british British Royal Navy - Admiralty - RN HMS Bruce (D81) (+1939)
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nationality british
purpose war
type destroyer
subtype/class Admiralty class destroyer leader
Admiralty class destroyer leader Scott HMS (+1918)
propulsion steam
date built 1918
weight (tons) 1580  disp (surf)
dimensions 98.3 x 9.7 x 3.8 m
material steel
engine Parsons turbines, 4 Yarrow boilers, twin shaft
armament 5 x 4.7"/120 mm guns or 3 x twin 6 pdr guns, 1 x 12 pdr. guns, 2 x 21"/530 mm triple T.T.
power 40000  s.h.p.
speed 36.5  knots
about the loss
cause lost scuttled
date lost 22/11/1939  [dd/mm/yyyy]
about people
Cammell Laird & Co., Birkenhead
British Royal Navy - Admiralty - RN, London
complement 164
about the wreck
depth (m.)
war grave
entered by Allen Tony
entered 22/02/2008
last update Allen Tony
last update 12/12/2009
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copyright: Unknown - onbekend - inconnu
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Allen Tony22/02/2008HMS Bruce was a British Royal Navy Scott Class Destroyer of 1530 tons built in 1918. In 1939 HMS Bruce was stripped of her armanment and take to a position off the Isle of Wight to be xpended as a target ship. Aerial tests were conducted and HMS Bruce was attacked with a aerial torpedo and sunk. It is not know if the wreck has been found and identified.
ref. used: 
 Wendes David, South Coast Shipwrecks

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About Owners
British Royal Navy - Admiralty - RN, London

In 1509 when Henry VIII was crowned he realised the growing navel power of King James IV of Scots. James had built an impressive fleet to control the Western Isles and was allied to France. Henry built up of his own fleet, the Navy Royal, as it was then known. New ships were constructed, the best known being the Mary Rose. Smaller types of warships (galleases) combining the best features of oars, sails and guns were also built. By Henry's death in 1547 his fleet had grown to 58 vessels.

In 1546 a 'Council of the Marine' was established which later became the 'Navy Board'. The Navy Board was in charge of the daily administration of the navy until 1832 when it was combined with the Board of the Admiralty.

Elizabeth I inherited a fleet of only 27 ships in 1558. Instead of building up her own fleet Elizabeth encouraged private enterprise against Spain's new empire. Men like Sir John Hawkins and Sir Francis Drake to command groups of Royal and private ships to attack the Spanish. When Spain threatened invasion with its Armada in 1588 the Navy of England both Royal and private defended the realm.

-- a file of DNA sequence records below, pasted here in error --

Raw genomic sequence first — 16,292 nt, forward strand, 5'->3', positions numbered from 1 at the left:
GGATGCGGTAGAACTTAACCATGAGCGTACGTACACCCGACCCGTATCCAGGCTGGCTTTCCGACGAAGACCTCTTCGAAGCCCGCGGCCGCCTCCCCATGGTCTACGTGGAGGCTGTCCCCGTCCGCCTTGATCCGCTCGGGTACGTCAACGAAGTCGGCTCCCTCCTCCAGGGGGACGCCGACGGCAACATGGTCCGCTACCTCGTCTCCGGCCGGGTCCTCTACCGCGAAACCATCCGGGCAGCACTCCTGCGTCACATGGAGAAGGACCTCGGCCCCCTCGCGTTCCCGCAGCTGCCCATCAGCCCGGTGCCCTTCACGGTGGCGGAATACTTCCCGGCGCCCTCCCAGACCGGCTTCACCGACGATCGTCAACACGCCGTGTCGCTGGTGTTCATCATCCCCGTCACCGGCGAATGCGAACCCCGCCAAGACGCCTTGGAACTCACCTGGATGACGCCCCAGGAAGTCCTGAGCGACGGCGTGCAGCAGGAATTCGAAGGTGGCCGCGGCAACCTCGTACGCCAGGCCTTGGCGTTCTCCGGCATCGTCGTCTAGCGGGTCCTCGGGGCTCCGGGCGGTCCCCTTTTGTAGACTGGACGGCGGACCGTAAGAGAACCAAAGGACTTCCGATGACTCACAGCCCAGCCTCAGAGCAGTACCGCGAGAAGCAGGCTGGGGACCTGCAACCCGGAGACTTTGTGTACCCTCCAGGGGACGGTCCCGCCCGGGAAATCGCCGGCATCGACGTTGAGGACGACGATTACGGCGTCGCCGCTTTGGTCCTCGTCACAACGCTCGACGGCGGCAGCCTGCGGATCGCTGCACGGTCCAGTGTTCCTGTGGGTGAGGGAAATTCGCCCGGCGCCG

Early in the Seventeenth Century, larger galleons were built with heavier armaments. the largest English ship was Sovereign of the Seas built for prestige purposes by Charles I in 1637. The first ship with three gun decks to carry her 102 guns, she was the most powerful ship in the world for many years.

When King Charles II came to the throne in 1660 he inherited a huge fleet of 154 ships. This was a permanent professional national force and the beginning of the Royal Navy as we know it today.

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About Builders
 Cammell Laird & Co., Birkenhead
Charles Cammell and Co, iron and steel founders, was established in 1824. Cammell, Laird and Co. was formed in 1903 when the Laird Brothers amalgamated their company with Charles Cammell and Co. - - The Cammell Laird site at Birkenhead on Merseyside was established in 1824, and has been successfully building, repairing ships right through to present times. The shipyard is in a world famous maritime region and is recognised internationally as having been at the forefront of the British Shipbuilding Industry. - - - - - - - Cammell Laird used to have their own flag. The flag was used on ships that were in their trials. Only when approved by the buyer, she changed flags

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